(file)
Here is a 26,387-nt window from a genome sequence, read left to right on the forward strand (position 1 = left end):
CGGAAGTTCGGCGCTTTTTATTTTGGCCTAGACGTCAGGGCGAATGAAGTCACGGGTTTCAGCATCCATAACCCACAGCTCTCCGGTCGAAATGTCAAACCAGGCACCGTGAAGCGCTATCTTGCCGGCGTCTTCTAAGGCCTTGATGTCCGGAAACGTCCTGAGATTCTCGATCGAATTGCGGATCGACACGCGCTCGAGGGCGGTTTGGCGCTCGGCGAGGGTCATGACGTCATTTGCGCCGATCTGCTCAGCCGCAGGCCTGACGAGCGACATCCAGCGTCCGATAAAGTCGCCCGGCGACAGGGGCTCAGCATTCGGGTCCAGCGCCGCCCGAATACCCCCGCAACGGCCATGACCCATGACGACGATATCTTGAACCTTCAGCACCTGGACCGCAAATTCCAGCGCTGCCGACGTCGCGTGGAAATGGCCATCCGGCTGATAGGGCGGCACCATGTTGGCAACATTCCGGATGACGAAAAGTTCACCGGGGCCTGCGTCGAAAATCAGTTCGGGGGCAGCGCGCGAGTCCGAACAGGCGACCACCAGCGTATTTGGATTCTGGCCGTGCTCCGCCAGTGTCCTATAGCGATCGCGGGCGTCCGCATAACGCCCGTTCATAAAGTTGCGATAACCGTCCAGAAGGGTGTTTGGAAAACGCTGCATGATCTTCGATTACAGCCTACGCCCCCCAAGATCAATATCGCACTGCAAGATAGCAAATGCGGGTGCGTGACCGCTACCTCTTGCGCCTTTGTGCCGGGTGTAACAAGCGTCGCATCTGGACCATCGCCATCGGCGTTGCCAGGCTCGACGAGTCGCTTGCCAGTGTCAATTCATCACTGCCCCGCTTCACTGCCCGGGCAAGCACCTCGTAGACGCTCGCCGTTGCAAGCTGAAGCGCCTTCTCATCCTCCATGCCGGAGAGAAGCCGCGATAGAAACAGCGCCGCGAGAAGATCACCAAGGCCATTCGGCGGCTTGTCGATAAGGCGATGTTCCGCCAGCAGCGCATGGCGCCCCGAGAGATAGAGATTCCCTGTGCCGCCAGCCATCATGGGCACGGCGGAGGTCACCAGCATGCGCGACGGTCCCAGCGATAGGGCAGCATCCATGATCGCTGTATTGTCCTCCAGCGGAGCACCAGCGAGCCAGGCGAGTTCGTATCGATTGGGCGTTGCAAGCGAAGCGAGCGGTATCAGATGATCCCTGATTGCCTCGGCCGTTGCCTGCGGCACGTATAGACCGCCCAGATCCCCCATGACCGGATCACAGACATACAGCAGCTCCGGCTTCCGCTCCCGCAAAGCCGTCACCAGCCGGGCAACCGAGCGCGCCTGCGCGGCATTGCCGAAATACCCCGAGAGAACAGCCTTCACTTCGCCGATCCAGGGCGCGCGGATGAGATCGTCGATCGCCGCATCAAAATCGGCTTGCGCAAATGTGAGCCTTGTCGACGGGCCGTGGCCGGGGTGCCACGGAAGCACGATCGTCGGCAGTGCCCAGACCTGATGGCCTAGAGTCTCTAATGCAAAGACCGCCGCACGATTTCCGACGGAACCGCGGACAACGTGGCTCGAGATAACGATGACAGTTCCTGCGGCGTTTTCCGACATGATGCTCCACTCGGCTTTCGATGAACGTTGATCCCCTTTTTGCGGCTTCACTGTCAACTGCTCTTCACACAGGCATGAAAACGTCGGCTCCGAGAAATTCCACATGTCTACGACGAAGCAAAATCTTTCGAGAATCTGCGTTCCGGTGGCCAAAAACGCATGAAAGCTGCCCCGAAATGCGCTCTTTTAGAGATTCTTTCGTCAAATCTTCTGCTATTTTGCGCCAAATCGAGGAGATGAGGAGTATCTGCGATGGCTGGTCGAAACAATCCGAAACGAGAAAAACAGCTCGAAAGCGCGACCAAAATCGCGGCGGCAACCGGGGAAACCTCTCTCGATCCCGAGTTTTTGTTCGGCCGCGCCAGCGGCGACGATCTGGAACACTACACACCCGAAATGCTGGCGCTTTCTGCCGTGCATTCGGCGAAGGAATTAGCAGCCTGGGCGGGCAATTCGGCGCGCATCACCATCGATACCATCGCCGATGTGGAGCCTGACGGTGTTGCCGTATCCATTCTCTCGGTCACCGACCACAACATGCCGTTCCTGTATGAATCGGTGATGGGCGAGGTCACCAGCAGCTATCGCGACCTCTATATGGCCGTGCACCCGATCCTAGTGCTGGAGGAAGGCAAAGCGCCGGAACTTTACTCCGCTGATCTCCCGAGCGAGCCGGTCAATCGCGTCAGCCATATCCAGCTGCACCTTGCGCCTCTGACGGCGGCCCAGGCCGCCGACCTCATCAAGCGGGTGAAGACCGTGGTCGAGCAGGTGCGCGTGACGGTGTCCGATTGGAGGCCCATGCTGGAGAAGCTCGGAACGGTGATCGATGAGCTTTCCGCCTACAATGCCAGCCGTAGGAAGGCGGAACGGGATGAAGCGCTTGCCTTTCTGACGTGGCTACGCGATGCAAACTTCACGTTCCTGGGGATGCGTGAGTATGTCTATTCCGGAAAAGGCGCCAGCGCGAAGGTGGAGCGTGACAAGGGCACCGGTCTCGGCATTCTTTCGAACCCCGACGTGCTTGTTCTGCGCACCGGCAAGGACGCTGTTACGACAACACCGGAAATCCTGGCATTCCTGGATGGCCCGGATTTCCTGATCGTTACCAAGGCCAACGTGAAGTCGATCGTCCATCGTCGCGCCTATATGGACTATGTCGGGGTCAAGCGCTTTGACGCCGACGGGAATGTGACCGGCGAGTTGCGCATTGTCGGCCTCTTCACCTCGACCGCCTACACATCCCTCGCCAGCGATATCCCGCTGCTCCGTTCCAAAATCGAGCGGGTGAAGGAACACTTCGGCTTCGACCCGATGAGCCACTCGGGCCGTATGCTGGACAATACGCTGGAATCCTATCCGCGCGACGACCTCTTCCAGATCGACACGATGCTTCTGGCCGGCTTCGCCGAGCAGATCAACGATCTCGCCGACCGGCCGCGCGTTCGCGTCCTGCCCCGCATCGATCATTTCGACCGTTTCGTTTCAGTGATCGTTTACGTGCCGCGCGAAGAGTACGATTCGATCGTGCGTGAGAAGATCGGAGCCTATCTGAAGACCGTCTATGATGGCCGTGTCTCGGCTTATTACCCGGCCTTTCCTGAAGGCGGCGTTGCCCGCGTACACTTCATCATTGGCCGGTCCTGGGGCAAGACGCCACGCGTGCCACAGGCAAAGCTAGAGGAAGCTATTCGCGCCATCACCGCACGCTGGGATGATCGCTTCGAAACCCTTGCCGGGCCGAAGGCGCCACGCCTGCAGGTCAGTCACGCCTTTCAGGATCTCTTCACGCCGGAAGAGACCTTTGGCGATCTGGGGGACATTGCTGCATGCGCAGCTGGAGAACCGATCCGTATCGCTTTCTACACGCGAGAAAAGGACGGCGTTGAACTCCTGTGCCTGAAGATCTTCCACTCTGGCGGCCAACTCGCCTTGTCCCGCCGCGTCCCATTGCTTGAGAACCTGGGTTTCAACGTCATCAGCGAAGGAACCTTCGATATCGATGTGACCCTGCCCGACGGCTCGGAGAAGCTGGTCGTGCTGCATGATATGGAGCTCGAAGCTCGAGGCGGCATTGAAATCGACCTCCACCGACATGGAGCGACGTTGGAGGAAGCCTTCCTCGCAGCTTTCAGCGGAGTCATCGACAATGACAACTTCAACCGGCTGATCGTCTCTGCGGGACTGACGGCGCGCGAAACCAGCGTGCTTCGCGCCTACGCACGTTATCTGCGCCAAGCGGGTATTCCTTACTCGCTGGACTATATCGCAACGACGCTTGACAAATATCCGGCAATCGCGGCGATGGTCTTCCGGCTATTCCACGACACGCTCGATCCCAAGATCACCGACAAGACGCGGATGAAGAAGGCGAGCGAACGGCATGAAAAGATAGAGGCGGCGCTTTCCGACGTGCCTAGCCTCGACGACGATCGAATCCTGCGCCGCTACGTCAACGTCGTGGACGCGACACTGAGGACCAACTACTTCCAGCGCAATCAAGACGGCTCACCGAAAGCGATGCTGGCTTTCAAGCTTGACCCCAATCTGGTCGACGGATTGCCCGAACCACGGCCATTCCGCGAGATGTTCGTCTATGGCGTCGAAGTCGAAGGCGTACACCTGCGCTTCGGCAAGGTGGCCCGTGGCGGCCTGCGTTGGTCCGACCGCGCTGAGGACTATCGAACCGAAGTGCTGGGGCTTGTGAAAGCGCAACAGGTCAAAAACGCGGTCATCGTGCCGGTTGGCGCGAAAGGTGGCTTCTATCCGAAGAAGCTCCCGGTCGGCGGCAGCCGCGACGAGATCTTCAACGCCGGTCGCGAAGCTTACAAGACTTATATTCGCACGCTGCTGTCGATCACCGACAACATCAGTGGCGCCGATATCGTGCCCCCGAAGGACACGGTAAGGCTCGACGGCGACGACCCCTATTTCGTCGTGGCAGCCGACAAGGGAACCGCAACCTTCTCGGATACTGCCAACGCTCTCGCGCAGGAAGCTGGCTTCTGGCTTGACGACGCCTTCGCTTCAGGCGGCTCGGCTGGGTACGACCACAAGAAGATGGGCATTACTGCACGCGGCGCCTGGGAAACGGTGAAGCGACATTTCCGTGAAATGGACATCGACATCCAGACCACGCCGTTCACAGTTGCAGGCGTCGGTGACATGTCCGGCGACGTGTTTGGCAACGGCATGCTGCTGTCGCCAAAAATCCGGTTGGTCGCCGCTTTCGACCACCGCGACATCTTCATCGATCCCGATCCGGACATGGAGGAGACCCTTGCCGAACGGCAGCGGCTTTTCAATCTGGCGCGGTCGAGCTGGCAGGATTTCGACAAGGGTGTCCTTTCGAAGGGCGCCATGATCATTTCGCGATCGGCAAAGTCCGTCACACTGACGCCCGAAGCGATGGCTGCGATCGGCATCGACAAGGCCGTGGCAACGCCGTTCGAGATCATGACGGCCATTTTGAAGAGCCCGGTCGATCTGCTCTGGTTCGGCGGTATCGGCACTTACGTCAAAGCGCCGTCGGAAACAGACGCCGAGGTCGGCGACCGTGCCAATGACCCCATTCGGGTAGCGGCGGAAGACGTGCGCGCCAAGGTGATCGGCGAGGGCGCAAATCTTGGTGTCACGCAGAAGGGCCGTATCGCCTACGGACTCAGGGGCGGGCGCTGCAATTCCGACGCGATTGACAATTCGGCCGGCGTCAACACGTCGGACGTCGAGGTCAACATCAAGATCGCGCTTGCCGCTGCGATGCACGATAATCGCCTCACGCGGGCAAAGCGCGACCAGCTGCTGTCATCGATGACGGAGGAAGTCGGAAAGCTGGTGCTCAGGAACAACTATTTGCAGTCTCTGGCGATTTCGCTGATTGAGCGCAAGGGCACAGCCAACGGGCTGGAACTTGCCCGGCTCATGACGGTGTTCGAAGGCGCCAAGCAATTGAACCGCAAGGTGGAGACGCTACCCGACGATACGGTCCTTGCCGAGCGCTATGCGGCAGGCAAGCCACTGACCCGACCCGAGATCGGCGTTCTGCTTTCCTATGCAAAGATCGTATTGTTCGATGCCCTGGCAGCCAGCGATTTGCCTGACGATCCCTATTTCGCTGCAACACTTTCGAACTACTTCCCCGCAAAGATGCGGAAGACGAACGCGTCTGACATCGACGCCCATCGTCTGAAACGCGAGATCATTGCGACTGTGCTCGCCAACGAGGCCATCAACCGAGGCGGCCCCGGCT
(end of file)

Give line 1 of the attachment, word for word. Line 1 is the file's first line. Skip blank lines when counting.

Here is a 26,387-nt window from a genome sequence, read left to right on the forward strand (position 1 = left end):